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Distribution: Back to basics for hardwood

Following a weak business climate in 2009 and a 2010 first quarter adversely affected by snowy weather on the East Coast, J.J. Haines, Glen Burnie, Md., got an unexpectedly strong jolt from the government tax incentives for home buying.

“Our second quarter was extremely strong because of the tax credit incentives,” said Scott Roy, vice president of sales. “Our Bruce hardwood business benefited tremendously from it.”

It was short-lived, however. The New Year’s Eve party that was the tax credit incentives gave way to a New Year’s Day hangover that has reverberated throughout the industry.

“We underestimated the boom in June from the tax incentives and we underestimated the sudden drop in July and August,” Roy said.

His sentiments are being echoed by distributors spanning both coasts and throughout the South. There are a few theories about the sudden drop, but suffice it to say most distributors are feeling the pinch.

Rick Holden, executive vice president of Derr Flooring, Willow Grove, Pa., said you do not spend 30 years in the flooring distribution business without weathering a few economic storms. This one, though, is unlike any Holden has seen. “In the past there was always an area you could identify that, while it may not be recession-proof, you knew the recession wouldn’t affect it as much. You could focus your attention on that one sector. This one, all three market segments have been hit extremely hard,” he said.

Holden added that the only wood products selling are specials or low-end products. “Anything that is inexpensive, whether it is discontinued product or specials we bought from the mill, is selling,” he said. “The good product in the mid range has suffered tremendously.”

Others agreed: “If it is premium priced, it’s not selling,” said Jeff Garber, vice president and general manager, Ohio Valley Flooring, Cincinnati.

“Wood is in disarray,” said Jeff Striegel, president of Elias Wilf, Owings Mills, Md. “The market is 60% to 65% oak now. The biggest decision people make now is deciding what color—light, medium or dark. Brazilian cherry, which was most of the exotics market, has collapsed.”

Hoy Lanning, CEO, CMH Space Flooring, Wadesboro, N.C., added, “3-inch solid oak and engineered red oaks and hickories are selling. Exotics, which were selling so well two years ago, are not selling. People are going back to the basics.” Derr Flooring said its wood business declined 10% in 2009 from 2008. It is likely to be down again in 2010, and the prospects for a quick turnaround do not seem likely. When asked if the results of the midterm elections might spur consumers, Holden said, “It is not going to change the fact there are 3 million foreclosed homes out there and banks aren’t lending. When it is perceived that there is a better business environment out there, when consumer confidence goes up, then things may change. But you have to create a different environment than what we have now.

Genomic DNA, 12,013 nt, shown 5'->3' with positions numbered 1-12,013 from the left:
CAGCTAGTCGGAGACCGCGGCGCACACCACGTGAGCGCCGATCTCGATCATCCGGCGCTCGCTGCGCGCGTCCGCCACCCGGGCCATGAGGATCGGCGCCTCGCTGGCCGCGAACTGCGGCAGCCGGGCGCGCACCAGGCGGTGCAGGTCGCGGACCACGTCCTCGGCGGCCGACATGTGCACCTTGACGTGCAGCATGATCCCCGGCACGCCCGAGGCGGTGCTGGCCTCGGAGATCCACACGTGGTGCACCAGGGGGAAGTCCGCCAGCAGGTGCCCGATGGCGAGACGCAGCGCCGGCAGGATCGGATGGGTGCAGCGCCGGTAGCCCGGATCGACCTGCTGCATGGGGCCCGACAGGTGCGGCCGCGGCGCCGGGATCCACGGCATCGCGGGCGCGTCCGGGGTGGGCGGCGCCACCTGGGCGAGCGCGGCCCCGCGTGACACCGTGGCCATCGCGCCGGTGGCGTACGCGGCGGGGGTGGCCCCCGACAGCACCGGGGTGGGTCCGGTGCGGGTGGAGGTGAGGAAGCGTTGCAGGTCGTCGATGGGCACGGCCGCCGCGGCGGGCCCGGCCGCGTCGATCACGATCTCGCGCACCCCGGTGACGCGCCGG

“New home construction is not great and commercial does not look good as far as we can see,” Holden continued. “Even if a builder started on a new construction project today we won’t see that for one to two years. If you broke ground today on a new home, you might see flooring go in at around 100 to 120 days, and that would be pushing it. It’s those kinds of things that keep us a little slower to recover.”

Some distributors put the onus on retailers, with BPI vice president John Anderson saying, “Dealers with any traffic are selling scared. They are talking price and not trading customers up to better value products. This will have to change before we see any appreciable increase in several categories.”

Galleher, a Sante Fe Springs, Calif., distributor, saw its wood business drop 2% in 2009 from 2008, which is admirable compared with double-digit drops elsewhere. Jeff Hamar, president, said the real estate market in California does not bode well for a quick recovery. “Anything you bought in 2004 out here is worth less today than when you bought it. Peak to trough the median value of your home has gone down 50% from 2005 through today. Summer ’05 was the high water mark. 2006 was flat to slightly off, 2007 was down 10% and 2008 and 2009 were off big time.”

Tri-West, Sante Fe Springs, Calif., can empathize with Galleher regarding the California market. “Our industry is so tied to housing that until we can get that straightened out, it is going to be a slow recovery,” said Dan Proctor, president.

Hamar said Galleher’s business “has perhaps stabilized, marginally up over last year.” Most of its gains are from taking share away from weaker competitors. “We’re making money again, we’re having some fun, and the market will come back.”

Not all distributors are bemoaning the weak market. Paul Castagliuolo, executive vice president/general manager, Belknap White Alcco, Mansfield, Mass., said his company just wrapped up its fiscal year Aug. 30 slightly ahead of 2009’s figures. “We had a solid year,” he said. “Where we made hay is on the margin and keeping costs contained. Wood continues to be the product of choice for us with Bruce and Mirage continuing to be good sellers.”

Further north, NRF Distributors, Augusta, Maine, was bullish following its annual buying show, which was held in Connecticut (see related story). “We never sold so much as we did this show,” said Terry Gray, vice president of marketing. “Everyone was really positive. There wasn’t this ho-hum feel like last year.”

CMH’s Lanning said there are some differentiated hardwood products coming out, specifically citing Anderson and some of its private-label offerings. “They are new, different and exciting, and they are at favorable price points that retailers can sell and make a good margin.”

-Ken Ryan